Governor Newsom recently signed the Tenant Protection Act of 2019 into law, which for the first time enacts statewide just cause eviction limitations and annual rent caps on rental housing. The Act's provisions are effective January 1, 2020 but sunset after 10 years.

Just Cause For Eviction (Civil Code section 1946.2)

Under the Act, landlords of non-exempt residences where tenants have continuously and lawfully occupied the residence for 12 months or more must state in writing a just cause basis for termination of a tenancy. Just cause reasons may be "at-fault" or "no-fault."

Just cause reasons for termination where the tenant is at fault include:

  • A default in rent payment;
  • A material breach of the lease (after service of a cure/quit notice providing tenant the opportunity to cure);
  • Maintenance of a nuisance (after cure/quit notice);
  • Waste (after cure/quit notice);
  • Refusal to execute a lease;
  • Criminal activity;
  • Unauthorized subletting or assigning;
  • Refusal to allow lawful entry;
  • Use of premises for an unlawful purpose;
  • If the unit is occupied by an employee, failure to vacate after termination of employment or license to occupy; and
  • Failure to vacate if the tenant provided a notice to terminate/vacate that was accepted by landlord but the tenant subsequently failed to vacate.

Just cause reasons where the tenant is not at fault include:
  • The intent of the owner or an immediate family member to occupy the residence;
  • The unit being withdrawn from the rental market;
  • The unit must be vacated to comply with a government agency or court order or local ordinance; and
  • The owner's intent to demolish the residence or substantially remodel it (defined as requiring more than 30 days.)

No-fault just cause terminations also require the owner to notify the tenant in writing of the tenant's right to either relocation assistance equal to one month's rent or waiver of the last month's rent; however, the choice is the owner's option.

Properties exempt from the Act include:

  • Single-family owner-occupied residences where no more than two tenants also occupy rooms or units in the residence;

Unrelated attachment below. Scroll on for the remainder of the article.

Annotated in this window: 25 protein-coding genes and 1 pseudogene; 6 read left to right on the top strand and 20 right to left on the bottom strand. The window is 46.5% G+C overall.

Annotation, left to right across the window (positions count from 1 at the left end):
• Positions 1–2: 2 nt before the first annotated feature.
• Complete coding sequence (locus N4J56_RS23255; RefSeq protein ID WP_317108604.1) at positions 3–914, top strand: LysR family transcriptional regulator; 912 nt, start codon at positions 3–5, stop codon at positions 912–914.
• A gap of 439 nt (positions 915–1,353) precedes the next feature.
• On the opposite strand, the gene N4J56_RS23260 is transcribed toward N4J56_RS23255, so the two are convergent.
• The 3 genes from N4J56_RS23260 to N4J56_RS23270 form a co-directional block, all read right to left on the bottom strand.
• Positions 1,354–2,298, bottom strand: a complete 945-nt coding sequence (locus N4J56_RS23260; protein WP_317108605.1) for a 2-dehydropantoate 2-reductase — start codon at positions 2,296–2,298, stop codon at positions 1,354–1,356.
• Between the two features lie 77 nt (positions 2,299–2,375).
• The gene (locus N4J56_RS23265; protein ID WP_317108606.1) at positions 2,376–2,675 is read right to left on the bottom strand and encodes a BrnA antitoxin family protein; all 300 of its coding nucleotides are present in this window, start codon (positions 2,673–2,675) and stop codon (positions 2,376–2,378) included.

• Owner-occupied duplexes;
  • Housing less than 15 years old;
  • A single property where the owner is not an investment trust, corporation, or an LLC with a corporate member;
  • Adult care facilities and hospitals; and
  • Dormitories and hotels.

Finally, the statewide just cause provisions do not apply to residential property subject to a local just cause ordinance enacted before September 1, 2019, in which case the local ordinance would apply. Just cause ordinances enacted or amended after September 1, 2019, that are more protective than Civil Code section 1946.2 shall supersede it. In Marin County, just cause ordinances were enacted before September 1, 2019 in the Town of Fairfax, City of San Rafael, and unincorporated areas under county jurisdiction; therefore, section 1946.2 does not apply in these areas. In all other cities and towns in Marin County, section 1946.2 will apply.

Rent Control (Civil Code section 1947.12)

The Legislature has found and declared that "the unique circumstances of the current housing crisis require a statewide response to address rent gouging by establishing statewide limitations on gross rental rate increases." (Civil Code § 1947.12, subd. (k)(1).)

The Legislature's response was to enact Civil Code section 1947.12, which prohibits owners of residential real property from increasing the gross rental rate for a dwelling or unit more than 5% per annum plus the percentage change in the cost of living, or 10%, whichever is less.

While the statute does not become effective until January 1, 2020, it will apply to all rent increases occurring on or after March 15, 2019. This means that if between March 15, 2019 and January 1, 2020, an owner has increased the rent by a percentage above the statutorily allowed increase (e.g., 20%), then effective January 1, 2020, the rent will decrease to the prior pre-increase gross rent plus the percentage increase allowed by statute. For example, if rent were $1,000 on March 1, 2019 and was otherwise lawfully raised to $1,500 on April 1, 2019, the rental amount effective January 1, 2020 would decrease to $1,000 plus the percentage change in the cost of living or $1,100 (i.e., $1,000 + 10%), whichever is less. Notably, the property owner would not be liable for any corresponding rent overpayment between the date of the 2019 rent increase and January 1, 2020.

Civil Code section 1947.12 does not:

  • Prohibit an owner from raising the rate to market rate when the prior tenant vacates.
  • Allow a tenant to enter into a sublease that results in a total rent more than is allowed by the Act.
  • Apply to housing subject to a rent control ordinance that restricts annual increases in the rental rate to an amount less than that provided by the Act.
  • Apply to housing less than 15 years old.
  • Apply to duplexes where the owner occupies one of the units as their principal place of residence.

Disclaimer: This article presents a general overview only. Each of the items addressed have numerous and specific restrictions, requirements and limitations which must be reviewed and addressed in order to be compliant with the Tenant Protection Act of 2019.